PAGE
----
EXPERT’S CORNER: Elder financial abuse: The silent crime

Elder financial abuse has the potential to impact all of us on some level. Whether you are protecting a loved one from becoming a victim or actively taking precautions to protect your personal estate, fraud and exploitation is a risk that grows as people age.

It is important for individuals to understand the magnitude of this crime, identify ways to both actively prevent and stop abuse, as well as understand how to escalate if it is suspected.

Understanding the problem

Seniors lose an estimated $36.5 billion every year to the crime of elder financial abuse. In fact, according to the 2010 Investor Protection Trust (IPT) Elder Fraud Survey, more than 7 million older Americans — one out of every five over the age of 65 — have fallen victim to a financial swindle. As baby boomers turn 65 at a rate of 10,000 a day, the threat of potential abuse heightens.

It is imperative we take preventative measures to confront this epidemic, including educating ourselves on the potential warning signs and using the resources and tools available to stop fraud and abuse from occurring.

Identifying the problem

Spotting exploitation can be difficult as the perpetrators of these crimes tend to be close friends or relatives. Studies project that approximately 70 percent of elder financial abuse is committed by family members, friends, trusted persons or others known to the individual being exploited.

This increasingly blurred line of those who have one’s best interest at heart and those who don’t makes spotting these scams a challenge.

Here are a few warning signs:

• Sudden reluctance to discuss financial matters.

• Sudden, atypical or unexplained withdrawals or wire transfers from their accounts, or other changes in their financial situations.

• New best friends and “sweethearts.”

• Behavioral changes, such as fear or submissiveness, social isolation, withdrawn behavior, disheveled appearance and forgetfulness.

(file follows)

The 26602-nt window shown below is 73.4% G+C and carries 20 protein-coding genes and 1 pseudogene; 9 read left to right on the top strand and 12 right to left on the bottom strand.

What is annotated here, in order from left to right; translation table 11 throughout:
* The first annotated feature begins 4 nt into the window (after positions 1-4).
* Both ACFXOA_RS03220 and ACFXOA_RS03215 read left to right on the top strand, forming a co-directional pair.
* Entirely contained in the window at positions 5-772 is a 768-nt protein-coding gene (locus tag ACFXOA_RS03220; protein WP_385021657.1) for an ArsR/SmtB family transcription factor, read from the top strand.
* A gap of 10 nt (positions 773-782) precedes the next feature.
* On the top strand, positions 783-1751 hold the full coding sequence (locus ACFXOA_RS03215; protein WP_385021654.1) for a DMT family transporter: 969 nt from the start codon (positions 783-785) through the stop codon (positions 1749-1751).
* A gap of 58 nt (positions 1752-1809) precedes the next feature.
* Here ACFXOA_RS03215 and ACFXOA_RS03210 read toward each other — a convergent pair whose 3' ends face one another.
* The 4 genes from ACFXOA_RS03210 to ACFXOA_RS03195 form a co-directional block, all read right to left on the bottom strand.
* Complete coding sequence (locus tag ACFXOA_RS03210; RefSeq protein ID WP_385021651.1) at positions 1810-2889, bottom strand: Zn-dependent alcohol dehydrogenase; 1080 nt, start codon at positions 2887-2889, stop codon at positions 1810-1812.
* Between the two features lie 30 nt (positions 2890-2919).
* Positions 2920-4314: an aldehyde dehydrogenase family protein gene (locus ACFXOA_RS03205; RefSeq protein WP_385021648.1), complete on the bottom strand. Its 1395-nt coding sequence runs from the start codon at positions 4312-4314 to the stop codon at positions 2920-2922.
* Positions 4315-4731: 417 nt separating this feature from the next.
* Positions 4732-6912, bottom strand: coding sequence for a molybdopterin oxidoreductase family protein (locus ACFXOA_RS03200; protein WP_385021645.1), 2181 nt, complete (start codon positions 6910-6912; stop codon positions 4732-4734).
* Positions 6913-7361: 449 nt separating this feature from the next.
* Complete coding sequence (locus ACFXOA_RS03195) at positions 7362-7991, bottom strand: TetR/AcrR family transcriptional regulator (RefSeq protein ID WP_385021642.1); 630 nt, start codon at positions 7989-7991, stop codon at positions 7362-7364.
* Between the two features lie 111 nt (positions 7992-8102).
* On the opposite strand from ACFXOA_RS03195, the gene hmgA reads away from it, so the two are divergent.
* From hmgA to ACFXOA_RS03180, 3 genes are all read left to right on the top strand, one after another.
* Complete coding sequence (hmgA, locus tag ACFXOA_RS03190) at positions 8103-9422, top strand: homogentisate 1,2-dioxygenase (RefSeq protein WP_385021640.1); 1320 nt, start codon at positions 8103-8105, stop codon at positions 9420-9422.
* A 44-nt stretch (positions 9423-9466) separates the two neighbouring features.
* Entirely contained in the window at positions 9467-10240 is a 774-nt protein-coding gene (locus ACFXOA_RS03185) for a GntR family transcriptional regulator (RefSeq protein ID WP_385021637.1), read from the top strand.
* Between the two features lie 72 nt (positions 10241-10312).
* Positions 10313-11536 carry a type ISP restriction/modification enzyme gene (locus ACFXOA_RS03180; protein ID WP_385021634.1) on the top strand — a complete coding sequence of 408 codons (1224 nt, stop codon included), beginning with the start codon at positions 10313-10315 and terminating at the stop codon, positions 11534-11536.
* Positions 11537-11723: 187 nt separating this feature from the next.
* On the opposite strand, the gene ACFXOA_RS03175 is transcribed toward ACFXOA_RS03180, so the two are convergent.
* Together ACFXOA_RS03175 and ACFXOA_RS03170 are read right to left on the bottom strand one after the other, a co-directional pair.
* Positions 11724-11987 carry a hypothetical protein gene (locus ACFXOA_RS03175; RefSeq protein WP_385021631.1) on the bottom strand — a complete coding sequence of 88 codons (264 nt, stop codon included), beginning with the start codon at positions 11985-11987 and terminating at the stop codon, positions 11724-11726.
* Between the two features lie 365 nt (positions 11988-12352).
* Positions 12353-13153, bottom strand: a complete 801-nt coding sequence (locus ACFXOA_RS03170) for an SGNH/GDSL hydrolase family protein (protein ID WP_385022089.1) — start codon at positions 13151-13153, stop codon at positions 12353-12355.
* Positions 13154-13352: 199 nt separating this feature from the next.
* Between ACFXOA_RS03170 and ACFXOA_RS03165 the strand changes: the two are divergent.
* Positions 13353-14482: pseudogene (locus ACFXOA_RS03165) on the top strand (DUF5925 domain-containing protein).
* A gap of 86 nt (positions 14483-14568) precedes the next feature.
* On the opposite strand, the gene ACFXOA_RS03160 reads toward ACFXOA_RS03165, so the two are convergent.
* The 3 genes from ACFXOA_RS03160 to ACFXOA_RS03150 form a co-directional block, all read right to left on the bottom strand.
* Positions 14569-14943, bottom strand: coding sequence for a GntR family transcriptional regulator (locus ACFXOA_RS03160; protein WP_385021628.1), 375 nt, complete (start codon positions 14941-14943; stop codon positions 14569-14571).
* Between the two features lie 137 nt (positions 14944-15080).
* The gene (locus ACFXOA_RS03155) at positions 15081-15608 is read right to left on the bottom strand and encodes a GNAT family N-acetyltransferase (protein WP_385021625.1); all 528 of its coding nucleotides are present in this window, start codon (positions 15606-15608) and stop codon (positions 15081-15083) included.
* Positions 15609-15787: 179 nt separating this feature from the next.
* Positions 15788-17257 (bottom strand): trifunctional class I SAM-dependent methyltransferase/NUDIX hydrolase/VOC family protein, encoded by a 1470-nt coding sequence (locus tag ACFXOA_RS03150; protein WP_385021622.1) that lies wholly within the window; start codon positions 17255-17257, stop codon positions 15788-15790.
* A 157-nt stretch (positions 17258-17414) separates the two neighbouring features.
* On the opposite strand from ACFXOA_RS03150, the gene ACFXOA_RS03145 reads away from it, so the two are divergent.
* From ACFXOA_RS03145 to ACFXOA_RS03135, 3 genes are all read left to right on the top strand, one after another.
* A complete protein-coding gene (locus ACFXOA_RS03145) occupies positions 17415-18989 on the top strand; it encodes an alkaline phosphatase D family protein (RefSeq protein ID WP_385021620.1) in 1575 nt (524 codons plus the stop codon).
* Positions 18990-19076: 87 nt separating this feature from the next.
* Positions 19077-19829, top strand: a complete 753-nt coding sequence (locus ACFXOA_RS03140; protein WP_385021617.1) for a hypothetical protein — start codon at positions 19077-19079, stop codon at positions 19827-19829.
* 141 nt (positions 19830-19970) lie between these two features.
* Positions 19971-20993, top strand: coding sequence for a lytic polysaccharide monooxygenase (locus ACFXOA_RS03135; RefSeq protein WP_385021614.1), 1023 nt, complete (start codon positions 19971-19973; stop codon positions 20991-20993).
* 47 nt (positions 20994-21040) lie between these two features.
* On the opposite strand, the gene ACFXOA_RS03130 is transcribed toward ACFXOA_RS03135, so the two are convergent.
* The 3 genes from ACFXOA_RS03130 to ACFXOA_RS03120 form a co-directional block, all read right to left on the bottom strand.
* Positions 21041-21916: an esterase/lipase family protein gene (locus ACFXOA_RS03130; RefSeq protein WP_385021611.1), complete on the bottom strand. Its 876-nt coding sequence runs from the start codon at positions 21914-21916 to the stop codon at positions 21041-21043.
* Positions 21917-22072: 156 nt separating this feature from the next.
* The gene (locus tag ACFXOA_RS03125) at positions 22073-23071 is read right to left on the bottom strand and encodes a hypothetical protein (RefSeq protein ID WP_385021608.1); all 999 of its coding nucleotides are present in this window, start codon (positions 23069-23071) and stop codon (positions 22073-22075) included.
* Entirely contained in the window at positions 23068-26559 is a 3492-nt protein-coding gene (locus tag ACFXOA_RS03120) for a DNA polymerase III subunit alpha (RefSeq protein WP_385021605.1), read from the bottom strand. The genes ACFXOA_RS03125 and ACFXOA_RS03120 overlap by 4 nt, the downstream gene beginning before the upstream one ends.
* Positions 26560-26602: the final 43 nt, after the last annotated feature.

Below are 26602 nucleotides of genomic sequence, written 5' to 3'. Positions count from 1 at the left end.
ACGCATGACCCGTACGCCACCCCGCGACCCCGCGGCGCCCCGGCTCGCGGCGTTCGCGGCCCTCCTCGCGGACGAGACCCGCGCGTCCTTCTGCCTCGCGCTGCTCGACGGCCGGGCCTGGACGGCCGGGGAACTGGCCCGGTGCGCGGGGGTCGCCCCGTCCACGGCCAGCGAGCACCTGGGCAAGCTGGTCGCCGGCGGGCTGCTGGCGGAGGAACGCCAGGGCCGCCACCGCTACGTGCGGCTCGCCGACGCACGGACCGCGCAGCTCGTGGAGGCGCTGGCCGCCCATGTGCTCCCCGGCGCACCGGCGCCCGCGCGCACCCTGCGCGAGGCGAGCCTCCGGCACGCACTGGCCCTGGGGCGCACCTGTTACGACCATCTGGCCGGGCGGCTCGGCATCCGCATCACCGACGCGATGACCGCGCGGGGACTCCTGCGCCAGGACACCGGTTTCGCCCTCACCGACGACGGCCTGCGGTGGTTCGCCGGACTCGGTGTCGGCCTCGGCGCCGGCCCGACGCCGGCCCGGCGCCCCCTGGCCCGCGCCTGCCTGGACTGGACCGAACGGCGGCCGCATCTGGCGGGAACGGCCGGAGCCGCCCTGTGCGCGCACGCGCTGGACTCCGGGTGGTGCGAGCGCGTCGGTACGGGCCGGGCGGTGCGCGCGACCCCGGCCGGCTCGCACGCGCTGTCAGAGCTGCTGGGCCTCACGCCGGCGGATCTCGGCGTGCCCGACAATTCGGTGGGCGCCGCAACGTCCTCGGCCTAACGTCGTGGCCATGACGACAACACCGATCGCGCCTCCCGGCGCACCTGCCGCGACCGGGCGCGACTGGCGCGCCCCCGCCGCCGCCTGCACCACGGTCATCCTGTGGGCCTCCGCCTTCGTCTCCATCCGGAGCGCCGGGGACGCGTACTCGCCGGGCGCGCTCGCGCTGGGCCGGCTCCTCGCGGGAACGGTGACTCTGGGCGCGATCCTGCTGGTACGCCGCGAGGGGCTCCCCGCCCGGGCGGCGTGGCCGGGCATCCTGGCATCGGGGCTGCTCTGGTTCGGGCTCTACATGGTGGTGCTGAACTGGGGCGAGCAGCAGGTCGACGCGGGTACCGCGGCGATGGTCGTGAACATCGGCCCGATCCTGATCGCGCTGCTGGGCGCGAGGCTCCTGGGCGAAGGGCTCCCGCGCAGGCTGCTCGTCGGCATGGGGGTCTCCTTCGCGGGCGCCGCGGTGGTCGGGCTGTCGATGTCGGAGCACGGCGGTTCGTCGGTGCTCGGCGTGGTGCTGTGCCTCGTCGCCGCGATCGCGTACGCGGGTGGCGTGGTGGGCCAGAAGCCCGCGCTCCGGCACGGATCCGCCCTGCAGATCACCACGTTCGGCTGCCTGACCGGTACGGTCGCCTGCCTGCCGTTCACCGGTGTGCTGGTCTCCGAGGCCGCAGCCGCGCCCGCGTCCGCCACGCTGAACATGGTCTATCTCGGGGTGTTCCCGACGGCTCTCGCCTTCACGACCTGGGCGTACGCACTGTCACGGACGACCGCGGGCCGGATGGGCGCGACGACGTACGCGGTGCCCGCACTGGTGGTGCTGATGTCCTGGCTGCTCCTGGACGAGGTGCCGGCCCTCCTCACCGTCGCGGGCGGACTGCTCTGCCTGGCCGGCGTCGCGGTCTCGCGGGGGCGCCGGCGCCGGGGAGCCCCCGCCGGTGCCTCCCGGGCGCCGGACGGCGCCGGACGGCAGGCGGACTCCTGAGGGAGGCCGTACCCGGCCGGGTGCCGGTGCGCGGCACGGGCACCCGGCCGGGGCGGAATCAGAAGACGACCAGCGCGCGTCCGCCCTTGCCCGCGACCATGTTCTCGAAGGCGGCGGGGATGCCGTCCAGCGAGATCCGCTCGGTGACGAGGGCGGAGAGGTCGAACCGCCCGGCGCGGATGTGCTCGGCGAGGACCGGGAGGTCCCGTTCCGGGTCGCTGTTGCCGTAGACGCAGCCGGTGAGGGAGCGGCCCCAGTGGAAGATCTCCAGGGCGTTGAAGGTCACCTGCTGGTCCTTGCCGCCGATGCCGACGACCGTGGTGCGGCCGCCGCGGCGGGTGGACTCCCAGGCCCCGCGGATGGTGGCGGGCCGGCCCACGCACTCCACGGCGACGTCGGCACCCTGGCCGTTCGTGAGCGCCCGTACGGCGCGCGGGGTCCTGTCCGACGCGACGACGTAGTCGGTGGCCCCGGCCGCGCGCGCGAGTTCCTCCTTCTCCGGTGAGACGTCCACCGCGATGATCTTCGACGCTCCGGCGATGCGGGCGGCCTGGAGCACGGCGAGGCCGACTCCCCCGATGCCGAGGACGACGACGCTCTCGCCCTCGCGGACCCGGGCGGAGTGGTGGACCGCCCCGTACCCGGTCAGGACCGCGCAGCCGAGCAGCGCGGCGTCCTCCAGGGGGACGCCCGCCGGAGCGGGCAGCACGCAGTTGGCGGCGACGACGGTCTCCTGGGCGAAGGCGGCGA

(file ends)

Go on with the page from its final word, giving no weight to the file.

• Changes in the will, especially when they might not fully understand the implications.

• Large, frequent “gifts” to a caregiver.

• Missing personal belongings.

Reporting the problem

Reporting is the most important step to escalating suspected elder financial abuse. Studies show that as few as one in 44 cases of elder financial abuse are reported. Victims tend to keep details secret for a number of reasons – fear of being victimized again, reluctance to incriminate a family member or friend, or admitting vulnerability are among them.

To properly report suspected elder financial abuse: contact a state agency or the National Center on Elder Abuse.

Remember, elder financial exploitation is not exclusive. Consider the below to help protect yourself from potential abuse:

• Organize your estate. No matter how old you are, it’s a good idea to update and organize all your financial documentation, including your will, financial powers of attorney, real estate deeds, insurance policies, pension and trust documents, birth and marriage certificates and Social Security paperwork. Maintaining an organized file, and helping others (such as a parent, uncle or close friend) do the same, can make it easier to spot the inconsistencies and red flags that could signal financial abuse.

• Make a list of financial contacts. Bankers, insurance agents, attorneys, accountants, stockbrokers and other professionals should be on it. Share your list with your financial advisor and with family members you trust. In addition, ensure you have a trusted contact on file. This is an individual who the advisor could contact in the event of an emergency or suspected abuse.

Jason R. Guttenberg is a senior vice president of investments with Wells Fargo Advisors in Las Vegas.

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